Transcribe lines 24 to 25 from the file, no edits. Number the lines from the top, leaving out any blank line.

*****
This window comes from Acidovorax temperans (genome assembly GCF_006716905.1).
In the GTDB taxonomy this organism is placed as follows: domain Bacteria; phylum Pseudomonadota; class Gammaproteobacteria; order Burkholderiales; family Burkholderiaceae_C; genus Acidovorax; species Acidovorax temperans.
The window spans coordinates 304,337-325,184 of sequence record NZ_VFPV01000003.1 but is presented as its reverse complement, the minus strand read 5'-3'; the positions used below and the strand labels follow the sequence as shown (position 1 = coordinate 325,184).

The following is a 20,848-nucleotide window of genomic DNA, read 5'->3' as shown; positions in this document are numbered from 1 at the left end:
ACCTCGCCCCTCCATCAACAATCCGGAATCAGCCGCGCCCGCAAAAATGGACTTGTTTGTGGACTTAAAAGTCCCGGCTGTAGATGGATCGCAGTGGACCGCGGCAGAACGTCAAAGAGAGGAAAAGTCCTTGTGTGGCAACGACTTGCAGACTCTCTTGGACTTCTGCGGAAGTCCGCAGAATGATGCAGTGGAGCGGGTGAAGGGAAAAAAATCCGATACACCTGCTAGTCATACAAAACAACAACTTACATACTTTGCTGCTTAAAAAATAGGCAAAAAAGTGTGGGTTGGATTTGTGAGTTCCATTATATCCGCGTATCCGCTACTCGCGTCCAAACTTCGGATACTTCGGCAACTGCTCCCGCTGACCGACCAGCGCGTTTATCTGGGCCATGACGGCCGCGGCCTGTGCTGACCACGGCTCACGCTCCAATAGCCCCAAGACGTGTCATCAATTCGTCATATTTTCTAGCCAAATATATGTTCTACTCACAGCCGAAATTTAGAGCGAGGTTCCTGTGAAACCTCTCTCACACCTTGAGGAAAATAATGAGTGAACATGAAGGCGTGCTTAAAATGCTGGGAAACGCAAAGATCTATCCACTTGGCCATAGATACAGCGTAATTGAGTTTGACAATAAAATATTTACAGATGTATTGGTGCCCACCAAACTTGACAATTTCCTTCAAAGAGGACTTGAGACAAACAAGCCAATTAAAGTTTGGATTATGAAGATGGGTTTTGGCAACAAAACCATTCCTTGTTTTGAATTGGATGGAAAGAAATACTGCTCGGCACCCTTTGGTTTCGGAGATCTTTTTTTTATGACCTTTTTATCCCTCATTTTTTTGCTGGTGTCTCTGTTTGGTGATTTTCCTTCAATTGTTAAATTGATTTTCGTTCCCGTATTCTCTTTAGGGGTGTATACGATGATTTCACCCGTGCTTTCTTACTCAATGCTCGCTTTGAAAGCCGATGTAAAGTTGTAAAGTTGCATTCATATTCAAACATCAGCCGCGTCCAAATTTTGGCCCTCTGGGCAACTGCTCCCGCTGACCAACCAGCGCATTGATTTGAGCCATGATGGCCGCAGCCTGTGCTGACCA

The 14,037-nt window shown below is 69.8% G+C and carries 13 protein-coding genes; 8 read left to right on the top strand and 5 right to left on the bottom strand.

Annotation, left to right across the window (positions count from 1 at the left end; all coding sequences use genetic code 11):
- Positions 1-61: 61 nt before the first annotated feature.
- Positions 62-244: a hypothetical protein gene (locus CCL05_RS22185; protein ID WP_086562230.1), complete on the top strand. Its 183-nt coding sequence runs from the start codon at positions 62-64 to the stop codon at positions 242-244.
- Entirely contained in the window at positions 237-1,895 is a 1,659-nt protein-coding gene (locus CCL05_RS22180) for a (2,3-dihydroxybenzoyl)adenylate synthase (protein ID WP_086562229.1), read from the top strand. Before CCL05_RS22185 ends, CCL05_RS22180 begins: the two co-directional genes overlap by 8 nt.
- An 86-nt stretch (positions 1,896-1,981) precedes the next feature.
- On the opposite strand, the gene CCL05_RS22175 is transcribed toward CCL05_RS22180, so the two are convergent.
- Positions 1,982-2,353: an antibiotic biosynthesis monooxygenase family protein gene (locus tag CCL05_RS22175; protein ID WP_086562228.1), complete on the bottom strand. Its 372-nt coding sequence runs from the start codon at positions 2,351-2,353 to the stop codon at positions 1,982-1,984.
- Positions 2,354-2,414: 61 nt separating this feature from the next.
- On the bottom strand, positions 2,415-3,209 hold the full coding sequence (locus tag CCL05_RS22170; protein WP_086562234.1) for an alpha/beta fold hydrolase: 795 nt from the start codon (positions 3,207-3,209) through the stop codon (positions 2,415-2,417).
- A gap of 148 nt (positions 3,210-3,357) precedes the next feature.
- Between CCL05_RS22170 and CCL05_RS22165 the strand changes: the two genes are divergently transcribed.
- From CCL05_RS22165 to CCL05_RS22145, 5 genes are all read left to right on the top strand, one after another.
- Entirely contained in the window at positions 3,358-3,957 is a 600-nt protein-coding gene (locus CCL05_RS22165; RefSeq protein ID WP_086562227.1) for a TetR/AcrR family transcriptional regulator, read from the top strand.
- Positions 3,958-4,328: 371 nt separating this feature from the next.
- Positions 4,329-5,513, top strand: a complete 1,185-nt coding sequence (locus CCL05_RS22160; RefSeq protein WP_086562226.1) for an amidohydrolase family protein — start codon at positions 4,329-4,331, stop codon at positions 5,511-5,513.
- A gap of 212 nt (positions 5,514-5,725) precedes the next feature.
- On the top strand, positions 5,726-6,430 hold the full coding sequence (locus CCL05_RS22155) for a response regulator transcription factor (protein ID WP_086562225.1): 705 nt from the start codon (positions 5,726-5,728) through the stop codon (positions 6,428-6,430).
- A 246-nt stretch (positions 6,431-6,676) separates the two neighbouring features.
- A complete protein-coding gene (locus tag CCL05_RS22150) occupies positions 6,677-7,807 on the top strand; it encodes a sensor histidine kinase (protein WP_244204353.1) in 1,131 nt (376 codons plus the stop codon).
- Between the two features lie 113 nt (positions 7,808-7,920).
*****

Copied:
- A 246-nt stretch (positions 6,431-6,676) separates the two neighbouring features.
- A complete protein-coding gene (locus tag CCL05_RS22150) occupies positions 6,677-7,807 on the top strand; it encodes a sensor histidine kinase (protein WP_244204353.1) in 1,131 nt (376 codons plus the stop codon).